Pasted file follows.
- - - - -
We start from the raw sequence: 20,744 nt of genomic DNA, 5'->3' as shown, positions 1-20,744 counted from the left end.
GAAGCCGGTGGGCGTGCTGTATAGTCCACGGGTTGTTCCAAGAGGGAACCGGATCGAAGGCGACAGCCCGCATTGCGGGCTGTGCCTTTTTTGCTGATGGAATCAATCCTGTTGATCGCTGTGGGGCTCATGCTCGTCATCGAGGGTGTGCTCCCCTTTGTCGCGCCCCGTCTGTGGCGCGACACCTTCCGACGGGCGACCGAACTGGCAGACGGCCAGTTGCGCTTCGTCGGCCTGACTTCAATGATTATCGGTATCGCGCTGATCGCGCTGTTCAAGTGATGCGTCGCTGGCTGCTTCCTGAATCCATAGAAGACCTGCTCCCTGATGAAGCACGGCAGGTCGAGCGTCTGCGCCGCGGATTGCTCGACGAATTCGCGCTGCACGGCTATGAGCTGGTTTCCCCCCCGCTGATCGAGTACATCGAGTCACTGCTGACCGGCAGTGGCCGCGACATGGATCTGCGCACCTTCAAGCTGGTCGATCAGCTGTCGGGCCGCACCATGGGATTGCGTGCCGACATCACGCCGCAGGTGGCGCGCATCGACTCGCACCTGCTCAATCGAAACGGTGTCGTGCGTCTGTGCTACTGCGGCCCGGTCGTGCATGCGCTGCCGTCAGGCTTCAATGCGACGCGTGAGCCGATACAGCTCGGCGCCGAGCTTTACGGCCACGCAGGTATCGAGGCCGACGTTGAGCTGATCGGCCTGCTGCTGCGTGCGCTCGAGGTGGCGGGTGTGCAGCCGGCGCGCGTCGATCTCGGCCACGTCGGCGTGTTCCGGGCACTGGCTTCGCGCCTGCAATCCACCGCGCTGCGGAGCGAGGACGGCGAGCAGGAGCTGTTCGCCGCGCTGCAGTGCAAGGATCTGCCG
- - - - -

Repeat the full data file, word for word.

We start from the raw sequence: 20,744 nt of genomic DNA, 5'->3' as shown, positions 1-20,744 counted from the left end.
GAAGCCGGTGGGCGTGCTGTATAGTCCACGGGTTGTTCCAAGAGGGAACCGGATCGAAGGCGACAGCCCGCATTGCGGGCTGTGCCTTTTTTGCTGATGGAATCAATCCTGTTGATCGCTGTGGGGCTCATGCTCGTCATCGAGGGTGTGCTCCCCTTTGTCGCGCCCCGTCTGTGGCGCGACACCTTCCGACGGGCGACCGAACTGGCAGACGGCCAGTTGCGCTTCGTCGGCCTGACTTCAATGATTATCGGTATCGCGCTGATCGCGCTGTTCAAGTGATGCGTCGCTGGCTGCTTCCTGAATCCATAGAAGACCTGCTCCCTGATGAAGCACGGCAGGTCGAGCGTCTGCGCCGCGGATTGCTCGACGAATTCGCGCTGCACGGCTATGAGCTGGTTTCCCCCCCGCTGATCGAGTACATCGAGTCACTGCTGACCGGCAGTGGCCGCGACATGGATCTGCGCACCTTCAAGCTGGTCGATCAGCTGTCGGGCCGCACCATGGGATTGCGTGCCGACATCACGCCGCAGGTGGCGCGCATCGACTCGCACCTGCTCAATCGAAACGGTGTCGTGCGTCTGTGCTACTGCGGCCCGGTCGTGCATGCGCTGCCGTCAGGCTTCAATGCGACGCGTGAGCCGATACAGCTCGGCGCCGAGCTTTACGGCCACGCAGGTATCGAGGCCGACGTTGAGCTGATCGGCCTGCTGCTGCGTGCGCTCGAGGTGGCGGGTGTGCAGCCGGCGCGCGTCGATCTCGGCCACGTCGGCGTGTTCCGGGCACTGGCTTCGCGCCTGCAATCCACCGCGCTGCGGAGCGAGGACGGCGAGCAGGAGCTGTTCGCCGCGCTGCAGTGCAAGGATCTGCCG